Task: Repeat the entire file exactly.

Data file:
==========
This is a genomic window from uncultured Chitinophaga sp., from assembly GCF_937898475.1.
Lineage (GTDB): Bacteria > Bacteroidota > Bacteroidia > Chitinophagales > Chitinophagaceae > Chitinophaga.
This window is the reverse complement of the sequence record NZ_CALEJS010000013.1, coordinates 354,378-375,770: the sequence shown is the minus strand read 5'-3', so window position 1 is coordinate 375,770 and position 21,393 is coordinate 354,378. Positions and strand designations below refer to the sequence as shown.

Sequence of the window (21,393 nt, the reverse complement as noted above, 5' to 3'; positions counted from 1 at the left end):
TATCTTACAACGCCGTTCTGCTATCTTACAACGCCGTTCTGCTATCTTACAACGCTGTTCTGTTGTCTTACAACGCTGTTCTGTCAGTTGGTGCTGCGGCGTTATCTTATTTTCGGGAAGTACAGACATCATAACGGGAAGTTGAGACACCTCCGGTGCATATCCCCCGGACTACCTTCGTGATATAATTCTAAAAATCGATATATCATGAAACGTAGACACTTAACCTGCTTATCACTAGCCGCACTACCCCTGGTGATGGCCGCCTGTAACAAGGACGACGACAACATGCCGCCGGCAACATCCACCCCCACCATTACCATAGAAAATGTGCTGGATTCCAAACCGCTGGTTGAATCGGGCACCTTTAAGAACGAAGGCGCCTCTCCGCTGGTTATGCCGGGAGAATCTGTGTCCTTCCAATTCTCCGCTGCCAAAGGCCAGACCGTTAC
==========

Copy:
This is a genomic window from uncultured Chitinophaga sp., from assembly GCF_937898475.1.
Lineage (GTDB): Bacteria > Bacteroidota > Bacteroidia > Chitinophagales > Chitinophagaceae > Chitinophaga.
This window is the reverse complement of the sequence record NZ_CALEJS010000013.1, coordinates 354,378-375,770: the sequence shown is the minus strand read 5'-3', so window position 1 is coordinate 375,770 and position 21,393 is coordinate 354,378. Positions and strand designations below refer to the sequence as shown.

Sequence of the window (21,393 nt, the reverse complement as noted above, 5' to 3'; positions counted from 1 at the left end):
TATCTTACAACGCCGTTCTGCTATCTTACAACGCCGTTCTGCTATCTTACAACGCTGTTCTGTTGTCTTACAACGCTGTTCTGTCAGTTGGTGCTGCGGCGTTATCTTATTTTCGGGAAGTACAGACATCATAACGGGAAGTTGAGACACCTCCGGTGCATATCCCCCGGACTACCTTCGTGATATAATTCTAAAAATCGATATATCATGAAACGTAGACACTTAACCTGCTTATCACTAGCCGCACTACCCCTGGTGATGGCCGCCTGTAACAAGGACGACGACAACATGCCGCCGGCAACATCCACCCCCACCATTACCATAGAAAATGTGCTGGATTCCAAACCGCTGGTTGAATCGGGCACCTTTAAGAACGAAGGCGCCTCTCCGCTGGTTATGCCGGGAGAATCTGTGTCCTTCCAATTCTCCGCTGCCAAAGGCCAGACCGTTAC